Rozsa Center presents 2 nights of classic theater

It is arguably the greatest play ever written and next Wednesday residents of the Copper Country will get a chance to see “Hamlet” on stage as it was meant to be seen. But residents also have a special opportunity to see Tom Stoppard’s companion play “Rosencrantz and Guildenstern are Dead” the following night which takes 2 of “Hamlet’s” ancillary characters and centers a play around them.

John Skelley plays the titular role in “Hamlet.” Skelley is currently in the midst of his second season with The Acting Company.

This is Skelley’s first time portraying Hamlet and said it’s a dream come true for him.

“It’s a role that I’ve always wanted to play. It’s been a huge challenge for me as an actor, but also incredibly rewarding.”

Some of the challenges that Skelley has faced include the size and scope of the role.

“It’s such an iconic role and all these amazing actors have played it,” Skelley said. “Kevin Kline did it so famously, so to have that history behind it was kind of intimidating.”

But with the amount of people who have tackled the role before, Skelley said he isn’t doing anything different or to make himself stand out from other actors.

“Inevitably, my performance is going to be different from anyone else’s performance,” Skelley said. “I’m doing things that only I would be able to do anyway. I try to find a little humor in the role. For me that humor balances out the tragic side of this play.”

After that, Skelley said he had to treat it like any other role in any other play where you just have to do the work.

The more rewarding aspects of playing Hamlet for Skelley include the fact that the role includes everything an actor could want – drama, comedy, soliloquies, violence and tenderness.

“It kind of encapsulates a large part of the human condition,” Skelley said. “So not only is it fun to play every night for people, but as an actor and as a human being, to get to ask the questions that Hamlet asks every night is enlightening and makes you ask those really deep questions – who are we and what does it mean to know when you’re going to die. To be or not to be.”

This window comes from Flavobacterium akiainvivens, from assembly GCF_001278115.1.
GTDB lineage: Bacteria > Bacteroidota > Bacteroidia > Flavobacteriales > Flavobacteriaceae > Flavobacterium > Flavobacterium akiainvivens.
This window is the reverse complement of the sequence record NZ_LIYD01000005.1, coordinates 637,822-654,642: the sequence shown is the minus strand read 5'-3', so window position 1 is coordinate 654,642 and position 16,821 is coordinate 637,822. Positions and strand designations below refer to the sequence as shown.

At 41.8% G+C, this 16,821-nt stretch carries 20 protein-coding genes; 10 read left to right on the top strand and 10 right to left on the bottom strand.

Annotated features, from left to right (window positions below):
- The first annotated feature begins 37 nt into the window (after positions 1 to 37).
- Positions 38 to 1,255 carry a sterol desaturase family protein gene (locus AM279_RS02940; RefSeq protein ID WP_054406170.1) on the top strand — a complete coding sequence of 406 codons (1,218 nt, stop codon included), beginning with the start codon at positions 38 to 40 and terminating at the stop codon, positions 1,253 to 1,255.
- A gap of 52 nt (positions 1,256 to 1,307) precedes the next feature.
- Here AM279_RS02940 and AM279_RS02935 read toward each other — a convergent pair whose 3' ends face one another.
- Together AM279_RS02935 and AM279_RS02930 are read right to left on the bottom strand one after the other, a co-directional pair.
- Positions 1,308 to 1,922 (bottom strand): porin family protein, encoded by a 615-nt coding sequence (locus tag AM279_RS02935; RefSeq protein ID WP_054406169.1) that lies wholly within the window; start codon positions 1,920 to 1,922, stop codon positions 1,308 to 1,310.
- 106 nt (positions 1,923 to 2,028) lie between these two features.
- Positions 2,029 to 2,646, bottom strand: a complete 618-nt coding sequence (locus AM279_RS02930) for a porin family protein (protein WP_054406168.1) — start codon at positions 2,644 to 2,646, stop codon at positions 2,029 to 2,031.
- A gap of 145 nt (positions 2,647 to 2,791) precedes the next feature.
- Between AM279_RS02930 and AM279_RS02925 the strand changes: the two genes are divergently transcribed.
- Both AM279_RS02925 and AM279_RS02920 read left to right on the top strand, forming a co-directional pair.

Ian Gould plays Guildenstern in both “Hamlet” and “Rosencrantz and Guildenstern are Dead” and is in his first season with The Acting Company. Gould has never toured with a play before and said his first time has been a lot of fun.

Gould describes the two plays as being interrelated.

“You get to see what Rosencrantz and Guildenstern are up to during the time when they’re not on stage in ‘Hamlet.’ In ‘Hamlet,’ they are these two guys that Hamlet knew from school but you don’t get to spend a whole heck of a lot of time with them,” Gould said. “And you don’t get to learn too much about who they are. (Writer Tom Stoppard) took that and spun out this whole philosophical comedy. … It’s a triumph for anybody who feels like a minor character in somebody else’s story.”

Gould said he’s been a big fan of the play for a while and had always wanted to play the role of Guildenstern in both productions.

“I feel very lucky,” Gould said.

“Hamlet” opens at 7:30 p.m. Wednesday and “Rosencrantz and Guildenstern are Dead” opens at 7:30 p.m. Thursday.